Dr Elizabeth Veal, Dr Vanja Pekovic-Vaughan and Dr Viktor Korolchuk
A degree in Biology at Newcastle University provided the opportunity to study molecular biology and genetics and was inspirational in my desire to remain in this field.
Following graduation, I developed an interest in research while working as a Research Technician in Newcastle’s Musculoskeletal Research Group and the Northern Institute for Cancer Research’s Drug Discovery Group.
The BBSRC Doctoral Training Partnership has enabled me to expand on these interests and begin a PhD project of my own.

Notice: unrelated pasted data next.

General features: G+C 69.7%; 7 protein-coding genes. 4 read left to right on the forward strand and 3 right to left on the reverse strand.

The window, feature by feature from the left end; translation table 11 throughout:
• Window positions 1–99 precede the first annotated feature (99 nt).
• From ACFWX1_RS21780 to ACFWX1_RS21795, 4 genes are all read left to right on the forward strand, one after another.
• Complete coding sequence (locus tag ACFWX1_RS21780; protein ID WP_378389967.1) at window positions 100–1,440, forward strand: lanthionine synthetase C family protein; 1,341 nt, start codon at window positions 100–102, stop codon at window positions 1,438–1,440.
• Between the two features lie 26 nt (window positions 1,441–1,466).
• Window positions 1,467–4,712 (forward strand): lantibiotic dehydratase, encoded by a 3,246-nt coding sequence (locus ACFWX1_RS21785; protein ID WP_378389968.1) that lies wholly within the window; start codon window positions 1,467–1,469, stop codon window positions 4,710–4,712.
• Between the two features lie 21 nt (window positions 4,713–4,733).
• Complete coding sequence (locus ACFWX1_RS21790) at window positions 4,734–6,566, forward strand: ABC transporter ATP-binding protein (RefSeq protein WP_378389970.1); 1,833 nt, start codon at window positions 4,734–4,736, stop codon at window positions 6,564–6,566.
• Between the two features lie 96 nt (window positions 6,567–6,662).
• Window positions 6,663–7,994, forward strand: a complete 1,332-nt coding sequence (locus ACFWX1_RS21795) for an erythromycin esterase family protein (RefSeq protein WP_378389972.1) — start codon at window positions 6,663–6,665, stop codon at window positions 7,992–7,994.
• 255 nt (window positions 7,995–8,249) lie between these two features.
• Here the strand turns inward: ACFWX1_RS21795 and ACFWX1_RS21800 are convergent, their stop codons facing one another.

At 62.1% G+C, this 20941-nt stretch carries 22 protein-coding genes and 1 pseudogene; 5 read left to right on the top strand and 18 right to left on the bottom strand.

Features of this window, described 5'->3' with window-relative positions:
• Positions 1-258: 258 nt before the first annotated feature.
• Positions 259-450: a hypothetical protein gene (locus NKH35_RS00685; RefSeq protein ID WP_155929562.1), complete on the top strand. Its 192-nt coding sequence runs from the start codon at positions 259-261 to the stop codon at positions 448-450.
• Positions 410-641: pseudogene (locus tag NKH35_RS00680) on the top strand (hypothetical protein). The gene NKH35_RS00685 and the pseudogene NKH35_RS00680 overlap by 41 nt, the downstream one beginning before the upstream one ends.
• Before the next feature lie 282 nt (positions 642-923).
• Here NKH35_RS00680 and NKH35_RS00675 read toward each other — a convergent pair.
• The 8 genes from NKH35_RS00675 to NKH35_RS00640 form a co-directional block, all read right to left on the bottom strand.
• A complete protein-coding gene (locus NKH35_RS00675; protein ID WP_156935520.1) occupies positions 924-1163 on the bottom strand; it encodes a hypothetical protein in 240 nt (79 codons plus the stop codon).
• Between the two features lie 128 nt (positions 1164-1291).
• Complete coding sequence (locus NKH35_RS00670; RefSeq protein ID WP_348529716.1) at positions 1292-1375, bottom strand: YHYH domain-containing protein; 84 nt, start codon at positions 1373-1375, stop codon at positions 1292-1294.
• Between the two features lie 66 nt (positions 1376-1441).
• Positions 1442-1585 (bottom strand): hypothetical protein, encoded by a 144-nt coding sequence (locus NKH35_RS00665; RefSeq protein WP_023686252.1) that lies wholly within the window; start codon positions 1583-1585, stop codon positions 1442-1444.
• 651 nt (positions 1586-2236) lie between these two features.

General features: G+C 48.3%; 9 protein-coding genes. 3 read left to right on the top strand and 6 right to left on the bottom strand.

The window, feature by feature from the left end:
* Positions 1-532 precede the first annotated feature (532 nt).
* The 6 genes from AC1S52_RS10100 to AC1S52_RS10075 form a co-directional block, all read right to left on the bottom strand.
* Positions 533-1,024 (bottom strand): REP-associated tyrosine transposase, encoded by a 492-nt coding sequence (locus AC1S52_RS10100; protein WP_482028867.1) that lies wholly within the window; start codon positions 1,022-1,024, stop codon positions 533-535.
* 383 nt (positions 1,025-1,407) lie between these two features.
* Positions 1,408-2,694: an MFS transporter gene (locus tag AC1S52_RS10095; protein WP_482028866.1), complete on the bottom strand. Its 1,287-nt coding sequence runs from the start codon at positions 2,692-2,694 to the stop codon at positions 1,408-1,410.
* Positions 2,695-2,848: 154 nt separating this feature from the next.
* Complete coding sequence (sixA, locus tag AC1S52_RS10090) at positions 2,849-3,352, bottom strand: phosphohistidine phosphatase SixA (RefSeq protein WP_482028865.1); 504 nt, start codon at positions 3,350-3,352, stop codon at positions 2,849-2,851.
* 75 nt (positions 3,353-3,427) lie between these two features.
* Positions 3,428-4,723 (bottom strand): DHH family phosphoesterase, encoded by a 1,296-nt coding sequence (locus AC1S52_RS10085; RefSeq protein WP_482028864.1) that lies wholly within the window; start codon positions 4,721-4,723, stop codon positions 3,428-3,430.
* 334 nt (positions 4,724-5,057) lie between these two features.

Elucidating new redox-signalling mechanisms mediating responses to reactive oxygen species (ROS)
Reactive Oxygen Species (ROS) are generated from a range of sources and vary in their reactivity. Highly reactive ROS oxidise substrates indiscriminately, causing oxidative damage and potentially leading to disease. However, not all ROS are damaging and those that are less reactive, such as H2O2, can have positive roles in signalling. Thus far, relatively little is known as to how H2O2 is sensed, or how it impacts on its substrates. Evidence suggests that the peroxidases, peroxiredoxins, may act as a transducer of the signal. Hence, this project aims to uncover new targets of peroxiredoxin-mediated H2O2 signalling, characterising their interaction and investigating the impact H2O2 signalling has on function.